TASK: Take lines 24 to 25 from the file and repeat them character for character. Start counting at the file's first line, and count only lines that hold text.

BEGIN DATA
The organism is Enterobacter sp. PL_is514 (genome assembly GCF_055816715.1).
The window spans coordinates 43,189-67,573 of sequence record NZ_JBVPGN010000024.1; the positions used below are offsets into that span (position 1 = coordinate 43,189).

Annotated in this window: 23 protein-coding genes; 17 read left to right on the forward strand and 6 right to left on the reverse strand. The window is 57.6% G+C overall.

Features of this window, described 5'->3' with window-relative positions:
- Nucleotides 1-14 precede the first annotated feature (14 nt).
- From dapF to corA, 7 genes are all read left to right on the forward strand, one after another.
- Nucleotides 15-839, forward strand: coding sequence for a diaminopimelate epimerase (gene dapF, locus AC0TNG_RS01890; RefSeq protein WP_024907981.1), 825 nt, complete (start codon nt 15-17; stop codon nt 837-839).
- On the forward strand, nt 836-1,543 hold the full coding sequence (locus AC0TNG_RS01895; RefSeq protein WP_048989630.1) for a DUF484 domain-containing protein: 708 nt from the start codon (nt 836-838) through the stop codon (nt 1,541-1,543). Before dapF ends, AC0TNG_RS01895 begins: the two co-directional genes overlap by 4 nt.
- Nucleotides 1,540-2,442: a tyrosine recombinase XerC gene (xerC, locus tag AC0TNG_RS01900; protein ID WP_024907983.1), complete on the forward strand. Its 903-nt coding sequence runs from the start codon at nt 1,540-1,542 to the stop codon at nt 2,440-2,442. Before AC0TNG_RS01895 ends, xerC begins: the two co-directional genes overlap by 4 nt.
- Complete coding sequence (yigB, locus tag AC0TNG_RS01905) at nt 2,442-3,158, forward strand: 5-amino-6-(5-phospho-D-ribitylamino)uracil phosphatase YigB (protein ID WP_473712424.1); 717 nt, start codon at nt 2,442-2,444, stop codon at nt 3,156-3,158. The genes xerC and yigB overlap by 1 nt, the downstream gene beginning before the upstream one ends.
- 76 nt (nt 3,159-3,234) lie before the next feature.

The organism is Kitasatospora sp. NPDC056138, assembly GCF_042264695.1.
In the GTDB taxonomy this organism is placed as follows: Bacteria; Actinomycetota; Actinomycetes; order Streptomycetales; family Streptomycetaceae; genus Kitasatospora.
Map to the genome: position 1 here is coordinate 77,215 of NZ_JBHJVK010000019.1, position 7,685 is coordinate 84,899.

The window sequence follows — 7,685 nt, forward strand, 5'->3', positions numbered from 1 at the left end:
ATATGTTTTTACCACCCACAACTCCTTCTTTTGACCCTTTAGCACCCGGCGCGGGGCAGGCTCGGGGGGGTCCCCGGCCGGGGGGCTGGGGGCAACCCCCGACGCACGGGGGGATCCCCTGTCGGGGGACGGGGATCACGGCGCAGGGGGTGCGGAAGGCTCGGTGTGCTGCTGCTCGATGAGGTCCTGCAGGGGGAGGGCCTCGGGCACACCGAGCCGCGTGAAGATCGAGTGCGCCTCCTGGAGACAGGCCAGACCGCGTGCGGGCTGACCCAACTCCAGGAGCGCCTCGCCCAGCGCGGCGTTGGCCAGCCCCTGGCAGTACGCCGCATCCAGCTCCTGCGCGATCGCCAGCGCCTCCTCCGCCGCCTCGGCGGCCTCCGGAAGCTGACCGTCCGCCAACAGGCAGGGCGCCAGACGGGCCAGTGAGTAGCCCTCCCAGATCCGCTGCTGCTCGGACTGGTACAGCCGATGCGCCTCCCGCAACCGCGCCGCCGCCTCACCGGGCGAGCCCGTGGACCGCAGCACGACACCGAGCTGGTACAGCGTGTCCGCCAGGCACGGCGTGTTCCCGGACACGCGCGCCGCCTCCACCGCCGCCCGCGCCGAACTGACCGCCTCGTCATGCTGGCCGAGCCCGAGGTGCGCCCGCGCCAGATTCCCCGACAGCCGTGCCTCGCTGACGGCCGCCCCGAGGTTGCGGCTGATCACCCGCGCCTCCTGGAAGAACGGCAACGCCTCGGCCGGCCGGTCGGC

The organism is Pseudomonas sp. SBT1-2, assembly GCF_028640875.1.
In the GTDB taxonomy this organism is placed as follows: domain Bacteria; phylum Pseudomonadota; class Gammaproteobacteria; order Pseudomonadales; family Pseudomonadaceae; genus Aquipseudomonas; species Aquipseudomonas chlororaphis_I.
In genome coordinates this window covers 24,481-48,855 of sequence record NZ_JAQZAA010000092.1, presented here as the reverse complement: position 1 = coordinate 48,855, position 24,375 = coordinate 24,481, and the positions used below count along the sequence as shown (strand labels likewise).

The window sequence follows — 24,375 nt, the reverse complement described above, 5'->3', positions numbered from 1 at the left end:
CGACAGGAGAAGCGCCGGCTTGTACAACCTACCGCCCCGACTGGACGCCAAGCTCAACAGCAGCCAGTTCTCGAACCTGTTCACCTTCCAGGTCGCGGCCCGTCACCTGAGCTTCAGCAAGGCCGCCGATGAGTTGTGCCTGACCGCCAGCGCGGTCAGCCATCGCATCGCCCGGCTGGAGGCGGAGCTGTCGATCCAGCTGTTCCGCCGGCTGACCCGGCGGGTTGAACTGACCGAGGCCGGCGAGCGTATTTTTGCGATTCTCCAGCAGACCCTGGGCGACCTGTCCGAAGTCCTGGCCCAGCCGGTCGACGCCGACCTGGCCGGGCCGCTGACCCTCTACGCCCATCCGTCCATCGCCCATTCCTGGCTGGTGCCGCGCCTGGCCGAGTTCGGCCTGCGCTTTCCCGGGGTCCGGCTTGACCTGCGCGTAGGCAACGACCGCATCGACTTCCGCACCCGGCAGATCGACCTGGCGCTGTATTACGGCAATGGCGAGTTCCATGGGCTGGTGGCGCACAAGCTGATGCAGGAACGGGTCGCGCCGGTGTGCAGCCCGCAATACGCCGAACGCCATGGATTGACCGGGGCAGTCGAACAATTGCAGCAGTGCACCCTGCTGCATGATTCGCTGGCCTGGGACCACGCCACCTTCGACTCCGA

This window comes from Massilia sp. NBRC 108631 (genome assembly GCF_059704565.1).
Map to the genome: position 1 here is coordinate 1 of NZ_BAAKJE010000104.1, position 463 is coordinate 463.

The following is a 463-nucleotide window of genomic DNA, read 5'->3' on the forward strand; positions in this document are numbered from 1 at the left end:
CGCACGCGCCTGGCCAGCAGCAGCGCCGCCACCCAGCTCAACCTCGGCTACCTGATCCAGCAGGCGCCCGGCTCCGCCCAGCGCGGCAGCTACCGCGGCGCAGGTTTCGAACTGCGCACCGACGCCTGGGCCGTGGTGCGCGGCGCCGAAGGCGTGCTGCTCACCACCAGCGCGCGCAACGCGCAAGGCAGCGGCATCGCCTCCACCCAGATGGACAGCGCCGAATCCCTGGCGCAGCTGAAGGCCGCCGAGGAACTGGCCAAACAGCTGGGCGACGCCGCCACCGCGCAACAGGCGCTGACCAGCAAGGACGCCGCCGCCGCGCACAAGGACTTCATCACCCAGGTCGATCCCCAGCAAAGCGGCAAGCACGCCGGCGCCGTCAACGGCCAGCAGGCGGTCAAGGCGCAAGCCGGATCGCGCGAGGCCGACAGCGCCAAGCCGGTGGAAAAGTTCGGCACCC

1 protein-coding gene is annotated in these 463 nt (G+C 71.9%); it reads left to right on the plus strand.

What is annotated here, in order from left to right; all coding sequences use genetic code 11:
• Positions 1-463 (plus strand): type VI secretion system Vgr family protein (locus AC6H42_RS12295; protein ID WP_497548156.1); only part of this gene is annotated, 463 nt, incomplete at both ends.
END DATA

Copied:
The following is a 463-nucleotide window of genomic DNA, read 5'->3' on the forward strand; positions in this document are numbered from 1 at the left end:
CGCACGCGCCTGGCCAGCAGCAGCGCCGCCACCCAGCTCAACCTCGGCTACCTGATCCAGCAGGCGCCCGGCTCCGCCCAGCGCGGCAGCTACCGCGGCGCAGGTTTCGAACTGCGCACCGACGCCTGGGCCGTGGTGCGCGGCGCCGAAGGCGTGCTGCTCACCACCAGCGCGCGCAACGCGCAAGGCAGCGGCATCGCCTCCACCCAGATGGACAGCGCCGAATCCCTGGCGCAGCTGAAGGCCGCCGAGGAACTGGCCAAACAGCTGGGCGACGCCGCCACCGCGCAACAGGCGCTGACCAGCAAGGACGCCGCCGCCGCGCACAAGGACTTCATCACCCAGGTCGATCCCCAGCAAAGCGGCAAGCACGCCGGCGCCGTCAACGGCCAGCAGGCGGTCAAGGCGCAAGCCGGATCGCGCGAGGCCGACAGCGCCAAGCCGGTGGAAAAGTTCGGCACCC